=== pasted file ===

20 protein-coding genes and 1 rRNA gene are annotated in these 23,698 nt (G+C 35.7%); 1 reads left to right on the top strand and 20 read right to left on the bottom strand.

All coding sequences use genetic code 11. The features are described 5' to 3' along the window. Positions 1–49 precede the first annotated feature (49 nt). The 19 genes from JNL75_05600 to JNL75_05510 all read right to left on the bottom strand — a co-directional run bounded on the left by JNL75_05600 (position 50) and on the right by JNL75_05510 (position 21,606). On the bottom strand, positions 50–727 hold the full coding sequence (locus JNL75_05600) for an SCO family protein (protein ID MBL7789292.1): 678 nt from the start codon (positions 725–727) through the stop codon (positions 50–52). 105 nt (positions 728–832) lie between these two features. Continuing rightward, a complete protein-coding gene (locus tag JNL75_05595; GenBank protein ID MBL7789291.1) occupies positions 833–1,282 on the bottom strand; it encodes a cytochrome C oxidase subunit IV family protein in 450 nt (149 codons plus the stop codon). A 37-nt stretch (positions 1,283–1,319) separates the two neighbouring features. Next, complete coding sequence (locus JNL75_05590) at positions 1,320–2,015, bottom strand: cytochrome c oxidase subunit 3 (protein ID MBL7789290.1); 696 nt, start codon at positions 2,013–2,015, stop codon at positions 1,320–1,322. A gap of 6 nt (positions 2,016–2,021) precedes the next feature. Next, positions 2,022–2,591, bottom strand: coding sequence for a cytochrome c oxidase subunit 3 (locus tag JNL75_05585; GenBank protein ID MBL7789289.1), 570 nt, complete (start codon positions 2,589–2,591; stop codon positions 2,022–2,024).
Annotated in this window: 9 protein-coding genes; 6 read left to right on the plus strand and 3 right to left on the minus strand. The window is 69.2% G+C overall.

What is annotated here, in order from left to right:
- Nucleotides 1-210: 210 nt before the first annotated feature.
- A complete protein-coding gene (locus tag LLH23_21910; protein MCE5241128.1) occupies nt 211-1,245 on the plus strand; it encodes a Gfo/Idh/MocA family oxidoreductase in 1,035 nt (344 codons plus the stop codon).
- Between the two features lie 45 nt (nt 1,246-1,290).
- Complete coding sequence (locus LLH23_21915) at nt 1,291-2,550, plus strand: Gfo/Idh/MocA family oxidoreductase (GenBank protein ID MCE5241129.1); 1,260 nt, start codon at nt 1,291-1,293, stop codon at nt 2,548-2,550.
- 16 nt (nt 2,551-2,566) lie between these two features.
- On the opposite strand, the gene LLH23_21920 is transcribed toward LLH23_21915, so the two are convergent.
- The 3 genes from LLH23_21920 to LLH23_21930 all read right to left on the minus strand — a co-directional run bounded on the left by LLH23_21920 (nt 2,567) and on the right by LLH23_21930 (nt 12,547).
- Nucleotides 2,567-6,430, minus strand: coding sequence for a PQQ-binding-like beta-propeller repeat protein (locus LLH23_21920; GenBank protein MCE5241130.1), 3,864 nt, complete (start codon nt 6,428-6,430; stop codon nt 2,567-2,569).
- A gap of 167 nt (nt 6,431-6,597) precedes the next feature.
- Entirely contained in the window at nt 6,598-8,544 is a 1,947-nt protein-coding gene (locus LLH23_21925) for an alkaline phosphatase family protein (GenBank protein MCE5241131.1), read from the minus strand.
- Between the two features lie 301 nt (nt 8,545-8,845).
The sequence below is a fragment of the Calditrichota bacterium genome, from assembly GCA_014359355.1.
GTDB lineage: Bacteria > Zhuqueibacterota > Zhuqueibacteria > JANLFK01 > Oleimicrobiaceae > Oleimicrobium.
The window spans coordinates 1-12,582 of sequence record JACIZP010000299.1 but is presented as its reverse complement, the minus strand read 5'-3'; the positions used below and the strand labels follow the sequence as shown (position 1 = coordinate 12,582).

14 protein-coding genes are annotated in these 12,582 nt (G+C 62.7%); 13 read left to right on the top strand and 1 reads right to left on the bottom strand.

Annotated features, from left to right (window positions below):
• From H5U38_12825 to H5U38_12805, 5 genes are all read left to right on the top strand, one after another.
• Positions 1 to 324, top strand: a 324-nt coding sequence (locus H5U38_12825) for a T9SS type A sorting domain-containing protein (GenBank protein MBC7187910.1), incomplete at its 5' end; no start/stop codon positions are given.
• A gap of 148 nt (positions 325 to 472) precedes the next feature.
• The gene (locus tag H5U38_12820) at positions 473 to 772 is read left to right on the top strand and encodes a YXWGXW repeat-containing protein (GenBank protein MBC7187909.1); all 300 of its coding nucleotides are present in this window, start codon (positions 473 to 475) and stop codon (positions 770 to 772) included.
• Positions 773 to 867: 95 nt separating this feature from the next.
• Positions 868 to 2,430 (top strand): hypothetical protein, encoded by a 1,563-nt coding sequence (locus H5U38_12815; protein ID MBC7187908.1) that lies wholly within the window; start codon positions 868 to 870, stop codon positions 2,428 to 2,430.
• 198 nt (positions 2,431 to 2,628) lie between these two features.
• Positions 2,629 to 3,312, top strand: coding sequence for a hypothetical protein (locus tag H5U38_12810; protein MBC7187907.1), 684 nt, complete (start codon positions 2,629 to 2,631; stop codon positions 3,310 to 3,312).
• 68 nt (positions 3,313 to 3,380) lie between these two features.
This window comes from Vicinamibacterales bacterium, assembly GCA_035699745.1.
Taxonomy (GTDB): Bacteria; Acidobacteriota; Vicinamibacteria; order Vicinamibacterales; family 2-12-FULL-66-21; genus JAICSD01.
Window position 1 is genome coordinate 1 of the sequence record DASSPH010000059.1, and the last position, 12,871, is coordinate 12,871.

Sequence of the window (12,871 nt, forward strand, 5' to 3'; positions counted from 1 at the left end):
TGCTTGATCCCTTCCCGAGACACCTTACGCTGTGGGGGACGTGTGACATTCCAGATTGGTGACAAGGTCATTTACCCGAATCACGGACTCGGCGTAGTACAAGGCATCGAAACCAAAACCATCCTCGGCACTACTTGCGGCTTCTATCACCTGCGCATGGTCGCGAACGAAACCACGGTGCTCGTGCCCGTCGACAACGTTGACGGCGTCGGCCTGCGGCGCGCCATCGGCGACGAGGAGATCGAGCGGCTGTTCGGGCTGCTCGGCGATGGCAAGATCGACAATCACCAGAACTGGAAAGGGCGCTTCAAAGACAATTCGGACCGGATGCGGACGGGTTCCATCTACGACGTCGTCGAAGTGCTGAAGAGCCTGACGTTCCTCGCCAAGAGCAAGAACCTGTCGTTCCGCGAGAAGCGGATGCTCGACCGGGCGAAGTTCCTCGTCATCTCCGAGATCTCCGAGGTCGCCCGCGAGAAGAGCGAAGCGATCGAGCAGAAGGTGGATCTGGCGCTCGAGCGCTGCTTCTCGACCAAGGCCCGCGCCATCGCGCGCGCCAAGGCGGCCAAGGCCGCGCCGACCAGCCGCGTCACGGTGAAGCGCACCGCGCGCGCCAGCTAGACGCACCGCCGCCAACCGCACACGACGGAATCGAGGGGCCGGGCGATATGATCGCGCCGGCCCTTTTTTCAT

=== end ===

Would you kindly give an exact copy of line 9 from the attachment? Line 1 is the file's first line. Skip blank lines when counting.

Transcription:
- 16 nt (nt 2,551-2,566) lie between these two features.